30 Days in Spain Sept.-Oct. 2019

Old Apr 10th, 2020, 02:51 PM
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30 Days in Spain Sept.-Oct. 2019

In early 2019 I posted questions, and got great suggestions from you, for a trip to Spain planned for mid Sept to mid Oct 2019. Thank you for your help! (Link to that thread)
We did it ... it was one of our best trips ... and we will likely return.

In this thread I will gradually post links to trip reports about segments of the trip as I gradually finish them. So far, I have published the following:
Index to my blog Lee's Random Ramblings: click here
Part 1 - Overview: click here
Part 2a - Introduction to Barcelona: click here
More segments will follow, I'll post links when I get done with each

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Old Apr 10th, 2020, 03:26 PM
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Received 0 Likes on 0 Posts of them things we love about Spain is dining late and a vibrant
night life ..we enjoy seeing people out and about at night , especially in warm weather. Totally different from our cold country.
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Old Apr 17th, 2020, 08:20 PM
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New part to my trip report

I've added a new part to my trip report about my 30 days in Spain on my blog Lee's Random Ramblings:
Barcelona - Part 2b - Exploring Barcelona
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Old Apr 18th, 2020, 12:16 PM
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Mea culpa:
Fodors reminded me that it's best if I post directly on here rather than links to my blog.
In appreciation of the great help that Fodors Forums have been to me in planning trips, I will be copying the wordage from my blog on here, one chapter at a time per day til I get caught up to where my blog is. So for those who have been reading my blog, this chapter and the following 2 chapters will be a repetition. After that, I'll try to keep the 2 concurrent.


In September & October 2019 we spent 30 days in Spain. The trip turned out to be one of the best we’ve taken. Unfortunately, I never got around to finishing up a trip report until now.

Now, in these dire pandemic times both in Spain, at home in Seattle, and around the world it’s time to post a trip report to (1) help take our minds off of the coronavirus, (2) recall better times, (3) to encourage others to experience Spain when better times eventually return, and (4) most importantly, to thank all of the hosts and people we met in Spain – we hope that you survive the pandemic and can eventually get your lives and businesses back in order. It is heartbreaking. It’s going to be hard … very hard. Hopefully blogs like this, although they are only a tiny drop of water in the ocean, may help a tiny bit as we all struggle to look to the future and to reach a new normal together.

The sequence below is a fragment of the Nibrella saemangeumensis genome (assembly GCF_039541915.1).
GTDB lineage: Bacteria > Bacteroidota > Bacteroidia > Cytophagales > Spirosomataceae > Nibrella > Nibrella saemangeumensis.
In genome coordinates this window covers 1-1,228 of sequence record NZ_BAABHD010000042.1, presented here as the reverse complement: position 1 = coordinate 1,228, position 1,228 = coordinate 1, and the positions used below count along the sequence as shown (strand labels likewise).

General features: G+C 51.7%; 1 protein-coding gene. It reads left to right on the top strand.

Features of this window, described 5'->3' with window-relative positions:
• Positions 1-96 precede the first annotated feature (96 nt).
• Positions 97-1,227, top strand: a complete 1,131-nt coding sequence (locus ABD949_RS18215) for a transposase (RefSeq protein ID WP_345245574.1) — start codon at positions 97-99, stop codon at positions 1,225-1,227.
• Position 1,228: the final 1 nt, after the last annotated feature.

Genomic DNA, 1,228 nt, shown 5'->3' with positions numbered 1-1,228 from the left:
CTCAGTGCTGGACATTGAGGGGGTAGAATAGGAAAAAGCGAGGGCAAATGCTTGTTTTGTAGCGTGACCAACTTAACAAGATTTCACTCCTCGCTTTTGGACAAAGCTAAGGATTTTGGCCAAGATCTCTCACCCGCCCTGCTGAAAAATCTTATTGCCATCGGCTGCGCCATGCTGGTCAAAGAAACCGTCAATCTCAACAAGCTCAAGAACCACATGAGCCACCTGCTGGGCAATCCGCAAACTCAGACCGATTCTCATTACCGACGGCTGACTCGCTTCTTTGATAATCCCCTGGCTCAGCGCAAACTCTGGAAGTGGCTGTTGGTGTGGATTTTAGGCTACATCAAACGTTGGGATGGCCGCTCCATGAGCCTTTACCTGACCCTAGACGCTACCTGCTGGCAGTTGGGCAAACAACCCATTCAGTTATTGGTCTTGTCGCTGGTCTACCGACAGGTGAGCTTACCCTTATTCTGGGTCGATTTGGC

For one month a year, from early September to early October, my wife and I are the same age. Since during that month we were both 75, we planned a special trip to Spain. It seemed an appropriate destination in these days when intolerance, bigotry, and autocracy are trying to raise their ugly heads both in parts of societies and many of our governments. Spain’s history seems to encapsulate the present time, having alternated between Roman, Visigoth, Islamic, and Christian rule. It experienced a rich multi-cultural harmony at many times, but at others ruthless intolerance. From that history Spain has evolved a unique and fascinating culture.

As usual, we began planning the trip using standard guidebooks. But we quickly graduated to internet searches including blogs by MaiTaiTom’s photo blogs (linked here), Maribel - her guidebooks for Spain were unusually helpful (her website links to her guides), and numerous travel forum postings.

First, here’s a summary of our trip. In a series of successive posts, after I’ve sorted our thousands (thousands plural!) of photos, I’ll comment and post photos of each leg on my blog at Lee’s Random Ramblings. As they gradually get posted, I’ll post links on here.

We flew Lufthansa’s premium economy from Seattle to Frankfurt where we transferred to Barcelona. The extra leg room and seat width, (and the small amount of additional recline) was worth the extra expense. It was a comfortable flight and we were able to sleep a bit. Unfortunately, I screwed up. I accidentally booked an onward flight to Barcelona that resulted in 5 boring hours of layover at FRA; there were a number of earlier flights we could have taken.

Barcelona: 4 days, 5 nights: Highlights: biking, attending a castell festival, seeing some of Gaudí’s and Lluís Domènech i Montaner’s architecture, experiencing Cerdà’s storied city planning, and enjoying the streets and plazas of our favorite areas: Eixample, Gracia, and El Poblenou.

Travel day: flight on Vueling to Granada

Granada: 3 days, 4 nights: Highlights: Alhambra and exploring the streets, history, walls, and alleys of the Albaicin

Travel day: Renfe bus & train to Ronda

Ronda: 2 days 3 nights: Highlights: Biking on the Via Verde de la Sierra, seeing how cork is grown, and exploring three varied ways down into the gorge.

Travel day: Train to Cordoba

Cordoba: 2 days, 3 nights: Highlights: Seeing the Mesquita, the history, discovering that Rome’s Seneca was from Cordoba, and enjoying the pedestrianized major shopping streets near Plaza de las Tendillas.

Travel day: Alvia high speed train to Seville while incongruously watching on the overhead screens a portion of the movie “Green Book” without sound, subtitled in Spanish.